Business Strategy: A 3 Step Guide to Getting Yours Right

John Courtney is Founder and Chief Executive of which provides part-time Executive Directors (Commercial/Operations/Managing Directors), Non-Executive Directors and paid Mentors to SMEs without either a recruitment fee or a long term contract.

John is a serial entrepreneur, having founded 7 different businesses over a 40 year period, including a digital marketing agency, corporate finance and management consultancy. He has trained and worked as a strategy consultant, raised funding through Angels, VCs and crowd funding, and exited businesses via MBO, MBI and trade sale. He has been ranked #30 in CityAM’s list of UK Entrepreneurs.

Your business strategy is about what you want your business to become as it grows.  Planning your strategy properly is important to your business’s success, so take the time to prepare and do it right.

It’s always a good idea to work as a group. Each member of your Board of Directors brings their own experience, and could provide insight that you would never have thought of.

This is a meeting where having someone with a defined Chairman role can be very useful. There’s a lot to get through and you don’t want to get bogged down in the wrong details, or skip ahead. This is why having a proper planning process is such an important thing. 

Using the 3 steps in this guide, your strategy meetings will produce a business plan to be proud of.

SWOT: What Makes Your Business?

A classic for a very good reason, SWOT analysis is a great tool you can use to understand your business and its place in your market.

SWOT breaks these two ideas down into 4 areas. 2 are internal to your business, 2 are external.

  • Strengths – what does your business do well?
  • Weakness – what doesn’t your business do well?
  • Opportunities – what opportunities are available to you?
  • Threats – what threats might your business have to face?

SWOT helps you understand what changes you might need to make to your business, be they shoring up a weakness or seizing an easy opportunity. Many things can be both an opportunity and a threat, so try and explore everything that could come out of a situation. 

Crisis: Responding to Threats

Crisis Analysis is about how you can improve your business’s resilience in the face of major setbacks. Although you’ll end up with some concrete crisis plans, it’s the ideas you come up with that really matter.

List Possible Crises

Working with your Board, create a list of crises that would negatively affect your business if they were to happen. Every department of your business will probably be aware of different weaknesses and possible problems, so just get everything down now. 

Analyse Your List

Starting with how it would affect the whole world and moving down to your business, consider the damage such a crisis would cause. This will help you detail a whole web of consequences beyond what you would have initially considered if you had just thought about your own operations.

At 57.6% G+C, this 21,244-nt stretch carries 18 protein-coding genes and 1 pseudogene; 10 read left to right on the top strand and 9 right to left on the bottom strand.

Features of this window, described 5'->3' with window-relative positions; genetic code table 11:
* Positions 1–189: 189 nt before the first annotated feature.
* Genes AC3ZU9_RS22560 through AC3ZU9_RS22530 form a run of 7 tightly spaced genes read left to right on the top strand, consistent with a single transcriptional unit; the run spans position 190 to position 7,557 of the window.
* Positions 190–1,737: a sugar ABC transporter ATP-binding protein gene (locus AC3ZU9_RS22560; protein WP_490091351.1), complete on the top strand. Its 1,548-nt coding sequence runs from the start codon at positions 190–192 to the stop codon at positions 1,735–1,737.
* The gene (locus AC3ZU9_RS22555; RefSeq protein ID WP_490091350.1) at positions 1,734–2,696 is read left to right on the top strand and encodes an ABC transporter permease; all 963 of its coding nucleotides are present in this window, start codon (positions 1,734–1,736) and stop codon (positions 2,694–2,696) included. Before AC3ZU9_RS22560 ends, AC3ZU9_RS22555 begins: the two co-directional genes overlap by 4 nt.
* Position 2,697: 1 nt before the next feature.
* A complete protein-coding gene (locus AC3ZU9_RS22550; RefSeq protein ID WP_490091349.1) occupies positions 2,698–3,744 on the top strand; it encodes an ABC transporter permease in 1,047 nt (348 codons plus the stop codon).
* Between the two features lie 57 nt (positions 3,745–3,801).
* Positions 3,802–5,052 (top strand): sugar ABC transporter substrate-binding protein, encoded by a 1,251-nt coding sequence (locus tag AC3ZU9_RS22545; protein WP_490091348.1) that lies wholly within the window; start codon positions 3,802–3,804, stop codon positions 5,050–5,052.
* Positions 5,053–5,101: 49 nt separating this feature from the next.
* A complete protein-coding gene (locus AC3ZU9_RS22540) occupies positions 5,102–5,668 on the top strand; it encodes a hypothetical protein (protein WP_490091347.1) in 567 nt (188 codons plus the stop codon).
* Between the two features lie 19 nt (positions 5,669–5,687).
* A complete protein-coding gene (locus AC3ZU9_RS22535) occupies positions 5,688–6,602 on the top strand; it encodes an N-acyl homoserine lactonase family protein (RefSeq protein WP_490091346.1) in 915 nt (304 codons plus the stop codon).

How Would You Respond

Now you have a list of threats and the effects they may have, you can plan out how to deal with them. What changes can be made now to reduce risks? What things are common to multiple crises?

You’ll never be able to predict everything that will happen to you. Building your resilience and understanding crisis responses that work in a lot of situations will help prepare you better if things do go wrong.

MOST: Define Your Mission

Where do you want to go? This doesn’t mean a general statement like grow or increase profits. Your business strategy works best when built from a hard target. MOST Analysis is great for where your business needs to go. It builds up your business plan in 4 steps:

  • Mission – your end goal. Use something specific, like grow 10% by the end of the year.
  • Objectives – what needs to happen for you to succeed in your mission? E.g. upgrade IT, increase manufacturing.
  • Strategies – what are the options available for you to meet your objectives?
  • Tactics – what actionable tasks are needed for each strategy. By the end of the meeting, your Directors should have something to do.

Few strategic plans will be complete when written from one perspective alone. You can’t be an expert on all of business, so use the expertise of your Board

Fitting it Together

MOST can be informed by the first two steps. They can point out important things to change and strategies to try. Crisis Analysis can benefit from SWOT by using the threats and weaknesses to form a picture of what most threatens your business. 

So long as you keep good notes, this will always be there to come back to. Business strategy always has an element of trial and error. If you find that a strategy didn’t work, you can use your planning notes to find more options without going back to the drawing board.

A Strategy Director could be what your business needs to create a great business strategy. They could chair your meeting, keep things on track, and monitor implementation. 

Boardroom Advisors provides a range of part-time director-level support for scale-ups and SMEs, including Strategy Directors with flexible contracts to suit your workload and budget.